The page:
The results of Netflix’s urgency coupled with the decade long inertia of media incumbents are evident — Netflix has driven adoption of the streaming video market globally and become the de facto leader with a global subscriber count that is quickly approaching 200 million.

Total paid subscribers (the red line) have grown by nearly 100 million since 2016, the year we took our initial position in the company, from 89 million to 183 million subs in 1Q2020. While the international segment of the business (the green line) now accounts for the majority of subscribers and revenue, the growth opportunity there is still nascent and provides years of runway.

Streaming revenue is estimated to triple from $8 billion in 2016 to almost $25 dollars in 2020. Operating margins are expected to increase from 4% to 16%. And we believe that margin can continue to grow for several years as the international markets mature, just as we’ve seen them do in the US market.

Content spending more than doubled from $7 billion in 2016 to an estimated $16 billion in 2020. The widening gap between the black revenue line on the graph from the blue content spending line demonstrates the leverage in the business while the green dashed line is indicative of the operating margin growth. Given the fixed cost nature of content and production infrastructure spending at scale, we expect free cash flow generation should follow, as incremental revenues continue to disproportionately favor profit growth.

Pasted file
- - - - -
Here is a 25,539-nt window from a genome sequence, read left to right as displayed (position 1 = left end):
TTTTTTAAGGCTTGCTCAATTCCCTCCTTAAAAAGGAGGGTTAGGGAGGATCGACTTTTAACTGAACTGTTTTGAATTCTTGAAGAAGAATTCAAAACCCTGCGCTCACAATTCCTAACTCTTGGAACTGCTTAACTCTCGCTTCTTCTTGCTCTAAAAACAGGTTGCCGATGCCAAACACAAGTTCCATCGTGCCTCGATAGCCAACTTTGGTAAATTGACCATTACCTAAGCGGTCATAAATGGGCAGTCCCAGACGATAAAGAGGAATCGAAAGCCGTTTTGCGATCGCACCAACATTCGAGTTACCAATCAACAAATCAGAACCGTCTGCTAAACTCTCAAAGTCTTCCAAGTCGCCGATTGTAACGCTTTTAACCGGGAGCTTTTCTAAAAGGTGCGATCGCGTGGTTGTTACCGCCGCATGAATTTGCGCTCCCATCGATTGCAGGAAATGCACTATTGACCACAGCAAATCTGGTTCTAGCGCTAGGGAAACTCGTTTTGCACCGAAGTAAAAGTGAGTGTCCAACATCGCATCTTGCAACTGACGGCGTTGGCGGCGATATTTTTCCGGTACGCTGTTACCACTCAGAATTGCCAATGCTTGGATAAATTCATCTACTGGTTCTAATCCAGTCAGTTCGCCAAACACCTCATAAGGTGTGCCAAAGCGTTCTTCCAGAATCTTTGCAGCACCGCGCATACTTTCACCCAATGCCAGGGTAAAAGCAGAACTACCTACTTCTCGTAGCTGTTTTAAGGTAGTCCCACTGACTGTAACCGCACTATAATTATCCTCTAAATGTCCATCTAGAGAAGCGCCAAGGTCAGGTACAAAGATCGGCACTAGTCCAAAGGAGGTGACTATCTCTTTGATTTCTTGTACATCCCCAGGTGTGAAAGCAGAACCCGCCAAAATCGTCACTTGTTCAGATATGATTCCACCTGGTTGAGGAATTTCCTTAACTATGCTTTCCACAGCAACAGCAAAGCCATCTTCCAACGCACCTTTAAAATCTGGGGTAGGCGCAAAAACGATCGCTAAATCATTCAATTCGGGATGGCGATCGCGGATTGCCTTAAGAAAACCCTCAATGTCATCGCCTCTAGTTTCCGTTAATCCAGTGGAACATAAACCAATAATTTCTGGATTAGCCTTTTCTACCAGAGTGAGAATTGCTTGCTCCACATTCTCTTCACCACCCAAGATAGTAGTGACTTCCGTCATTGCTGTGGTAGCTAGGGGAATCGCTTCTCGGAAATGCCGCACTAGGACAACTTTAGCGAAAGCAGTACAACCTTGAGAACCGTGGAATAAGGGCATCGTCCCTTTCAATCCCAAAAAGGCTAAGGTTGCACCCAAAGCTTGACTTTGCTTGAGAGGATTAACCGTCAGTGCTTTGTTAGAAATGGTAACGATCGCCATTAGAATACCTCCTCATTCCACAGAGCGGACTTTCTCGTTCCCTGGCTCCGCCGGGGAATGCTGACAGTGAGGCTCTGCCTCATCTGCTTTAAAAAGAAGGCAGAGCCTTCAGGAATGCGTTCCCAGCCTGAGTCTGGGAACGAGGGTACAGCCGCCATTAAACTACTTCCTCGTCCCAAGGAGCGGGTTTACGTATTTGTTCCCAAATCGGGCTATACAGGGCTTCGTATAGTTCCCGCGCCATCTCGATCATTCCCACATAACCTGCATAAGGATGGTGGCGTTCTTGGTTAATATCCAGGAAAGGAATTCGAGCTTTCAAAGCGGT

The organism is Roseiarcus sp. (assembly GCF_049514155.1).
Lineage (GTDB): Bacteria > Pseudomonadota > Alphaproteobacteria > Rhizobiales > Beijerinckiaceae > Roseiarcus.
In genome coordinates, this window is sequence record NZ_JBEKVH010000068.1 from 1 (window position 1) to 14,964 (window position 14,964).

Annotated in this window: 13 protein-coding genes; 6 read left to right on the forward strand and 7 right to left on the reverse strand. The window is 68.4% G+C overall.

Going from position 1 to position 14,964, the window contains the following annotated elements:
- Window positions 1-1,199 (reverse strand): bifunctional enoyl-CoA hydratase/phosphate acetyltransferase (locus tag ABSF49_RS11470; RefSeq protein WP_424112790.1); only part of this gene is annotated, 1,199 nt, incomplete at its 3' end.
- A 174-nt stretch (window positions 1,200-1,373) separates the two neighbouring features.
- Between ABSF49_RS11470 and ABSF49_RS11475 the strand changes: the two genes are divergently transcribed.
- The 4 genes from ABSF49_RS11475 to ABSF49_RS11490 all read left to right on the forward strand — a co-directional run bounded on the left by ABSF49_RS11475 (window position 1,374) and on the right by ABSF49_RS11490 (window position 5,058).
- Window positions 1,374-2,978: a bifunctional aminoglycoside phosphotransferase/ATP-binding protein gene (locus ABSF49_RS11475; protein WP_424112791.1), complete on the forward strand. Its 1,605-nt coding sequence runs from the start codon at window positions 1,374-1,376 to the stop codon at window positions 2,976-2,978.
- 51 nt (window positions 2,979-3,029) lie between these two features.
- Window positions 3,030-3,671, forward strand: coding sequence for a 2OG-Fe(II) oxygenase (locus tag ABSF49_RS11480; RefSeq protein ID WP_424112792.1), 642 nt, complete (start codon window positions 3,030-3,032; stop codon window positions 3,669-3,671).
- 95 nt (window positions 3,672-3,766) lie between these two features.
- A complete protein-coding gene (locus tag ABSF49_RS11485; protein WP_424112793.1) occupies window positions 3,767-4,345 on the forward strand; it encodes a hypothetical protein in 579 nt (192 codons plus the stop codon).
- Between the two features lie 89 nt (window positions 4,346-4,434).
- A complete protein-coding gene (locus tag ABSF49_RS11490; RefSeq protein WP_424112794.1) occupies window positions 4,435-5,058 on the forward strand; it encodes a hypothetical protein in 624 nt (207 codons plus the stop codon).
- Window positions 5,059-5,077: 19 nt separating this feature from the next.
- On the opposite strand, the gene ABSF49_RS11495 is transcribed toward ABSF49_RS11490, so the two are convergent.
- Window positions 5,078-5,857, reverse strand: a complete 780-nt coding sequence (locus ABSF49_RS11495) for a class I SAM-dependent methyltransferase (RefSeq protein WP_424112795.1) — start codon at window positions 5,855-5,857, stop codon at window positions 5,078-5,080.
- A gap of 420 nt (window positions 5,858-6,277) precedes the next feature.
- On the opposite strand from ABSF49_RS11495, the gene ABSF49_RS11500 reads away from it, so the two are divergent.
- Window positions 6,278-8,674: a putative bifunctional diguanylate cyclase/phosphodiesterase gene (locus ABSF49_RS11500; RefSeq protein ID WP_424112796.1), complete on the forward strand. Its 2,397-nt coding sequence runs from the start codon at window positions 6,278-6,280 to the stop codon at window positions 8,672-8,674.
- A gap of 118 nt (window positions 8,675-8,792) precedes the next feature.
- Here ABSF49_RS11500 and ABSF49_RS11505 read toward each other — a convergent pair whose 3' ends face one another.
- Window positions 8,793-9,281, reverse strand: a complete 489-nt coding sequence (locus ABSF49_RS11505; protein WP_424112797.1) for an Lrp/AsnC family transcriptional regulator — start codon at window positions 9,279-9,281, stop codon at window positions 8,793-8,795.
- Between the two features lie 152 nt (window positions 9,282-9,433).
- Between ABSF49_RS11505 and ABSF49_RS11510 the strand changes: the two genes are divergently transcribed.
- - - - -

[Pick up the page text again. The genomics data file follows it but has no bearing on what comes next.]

Though adoption of video over the internet had already been strong, we believe the COVID-19 era is accelerating the shift from traditional Pay TV to streaming, while also favoring Netflix’s unique, globally distributed production model. Netflix has stated its 2020 and most of its 2021 new content schedule will generally be unaffected, while legacy media companies are reported to be stuck in action even for the fall 2020 lineup. We expect that should drive incremental subscribers seeking alternative sources of fresh content.